Neuroplasticity: Neuroplasticity is the brain’s ability to change and develop new neural pathways in response to new information and experiences. It is the brain’s ability to adapt. For example, when learning new information, new connections between neurons are formed.
Neurodegeneration: Neurodegeneration is the progressive deterioration of nerve cells that is present in neurodegenerative diseases.
Neurodegenerative: Neurodegenerative diseases cause cells in the central nervous system to die or become dysfunctional. Usually, neurodegenerative disorders worsen over time.
Blood brain barrier | Neuroplasticity | Neurodegeneration | Neurodegenerative
Coding DNA: Coding DNA is transcribed and translated. Also known as an exon, it is DNA that codes for proteins. Coding DNA is separated by introns, which are not expressed as proteins.
Genetic testing: Genetic tests are used to identify mutations in DNA, which can identify or eliminate possible genetic disorders. There are several types of genetic testing, including whole exome sequencing, whole genome sequencing, and multiple gene sequencing panel tests.
Multiple gene sequencing panel tests (panel tests) look for mutations in several genes. Panel tests sequence the exons in specific genes based on the medical concern. This means that the nucleotides in the coding regions in genes (exons) are ordered. Any mutations in the sequenced exons would be identified.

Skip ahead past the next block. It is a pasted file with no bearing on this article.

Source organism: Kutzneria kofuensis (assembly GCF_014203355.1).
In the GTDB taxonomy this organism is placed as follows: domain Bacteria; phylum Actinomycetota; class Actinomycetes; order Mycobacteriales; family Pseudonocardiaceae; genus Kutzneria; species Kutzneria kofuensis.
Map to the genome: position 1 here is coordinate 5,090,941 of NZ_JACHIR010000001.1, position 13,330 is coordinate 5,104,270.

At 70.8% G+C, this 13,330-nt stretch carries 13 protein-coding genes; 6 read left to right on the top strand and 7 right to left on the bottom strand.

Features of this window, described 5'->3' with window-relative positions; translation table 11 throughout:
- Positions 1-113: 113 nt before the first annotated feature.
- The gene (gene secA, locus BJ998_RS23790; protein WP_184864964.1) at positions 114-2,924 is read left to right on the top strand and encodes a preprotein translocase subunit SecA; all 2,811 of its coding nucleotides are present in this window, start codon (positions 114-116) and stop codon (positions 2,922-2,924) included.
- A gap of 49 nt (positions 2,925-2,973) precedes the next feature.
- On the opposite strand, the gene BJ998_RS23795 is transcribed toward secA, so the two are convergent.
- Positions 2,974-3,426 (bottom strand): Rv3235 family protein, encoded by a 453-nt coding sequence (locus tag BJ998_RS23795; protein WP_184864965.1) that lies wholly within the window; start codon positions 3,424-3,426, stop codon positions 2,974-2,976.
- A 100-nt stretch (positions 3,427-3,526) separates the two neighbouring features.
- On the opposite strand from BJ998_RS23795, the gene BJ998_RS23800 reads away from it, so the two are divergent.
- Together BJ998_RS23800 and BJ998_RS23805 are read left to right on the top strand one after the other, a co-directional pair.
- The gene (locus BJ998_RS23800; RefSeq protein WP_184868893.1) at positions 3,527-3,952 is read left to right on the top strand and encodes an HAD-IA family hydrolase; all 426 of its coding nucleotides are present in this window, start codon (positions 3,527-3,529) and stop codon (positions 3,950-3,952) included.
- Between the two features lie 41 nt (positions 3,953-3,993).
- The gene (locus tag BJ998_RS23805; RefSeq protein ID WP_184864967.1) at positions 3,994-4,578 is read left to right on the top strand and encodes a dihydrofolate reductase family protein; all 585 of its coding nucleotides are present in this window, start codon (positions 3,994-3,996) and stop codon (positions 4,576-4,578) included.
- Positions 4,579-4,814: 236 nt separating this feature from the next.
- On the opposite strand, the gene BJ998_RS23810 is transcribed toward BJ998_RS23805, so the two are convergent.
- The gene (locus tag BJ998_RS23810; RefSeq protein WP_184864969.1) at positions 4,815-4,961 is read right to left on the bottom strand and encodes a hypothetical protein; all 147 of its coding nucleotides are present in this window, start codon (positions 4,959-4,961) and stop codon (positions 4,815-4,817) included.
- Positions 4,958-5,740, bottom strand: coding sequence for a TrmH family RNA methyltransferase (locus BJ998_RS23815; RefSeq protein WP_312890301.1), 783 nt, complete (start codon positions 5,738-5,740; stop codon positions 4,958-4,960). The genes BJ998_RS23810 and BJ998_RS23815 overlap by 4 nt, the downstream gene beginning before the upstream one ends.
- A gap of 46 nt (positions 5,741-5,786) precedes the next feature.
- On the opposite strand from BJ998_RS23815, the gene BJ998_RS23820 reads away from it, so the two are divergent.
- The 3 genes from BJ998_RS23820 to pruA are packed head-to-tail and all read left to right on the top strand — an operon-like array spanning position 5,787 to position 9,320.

Whole exome sequencing involves sequencing the exons of all genes. Exons are genes that are expressed. Non-coding regions of genes are called introns. Collectively, exons make up the exome. They account for about 1-2% of DNA; however, approximately 85% of genetic mutations are found in the exome. Sequencing exons means that the order of the nucleotides in all of the exons are determined, which reveals any possible mutations in the exome. Sequencing the exome requires a sample of DNA which usually comes from blood samples. It typically takes weeks or months to get the results.
Whole genome sequencing is another option for genetic testing. It involves sequencing and ordering all 3 billion nucleotides in DNA. This is a more thorough test than whole exome sequencing, and sequences the whole genetic code rather than just the exome. This test is usually used if whole exome sequencing does not yield any results.
Electroencephalogram (EEG): An EEG test can diagnose disorders that affect the brain. It measures the electrical impulses in the brain, and can identify abnormal brain activity. Neurons communicate through electrical impulses. An EEG can detect abnormalities in these electrical pulses. During the test, the patient has electrodes with wires attached to their scalp in order to detect the brain activity.
Coding DNA | Genetic testing | Electroencephalogram (EEG)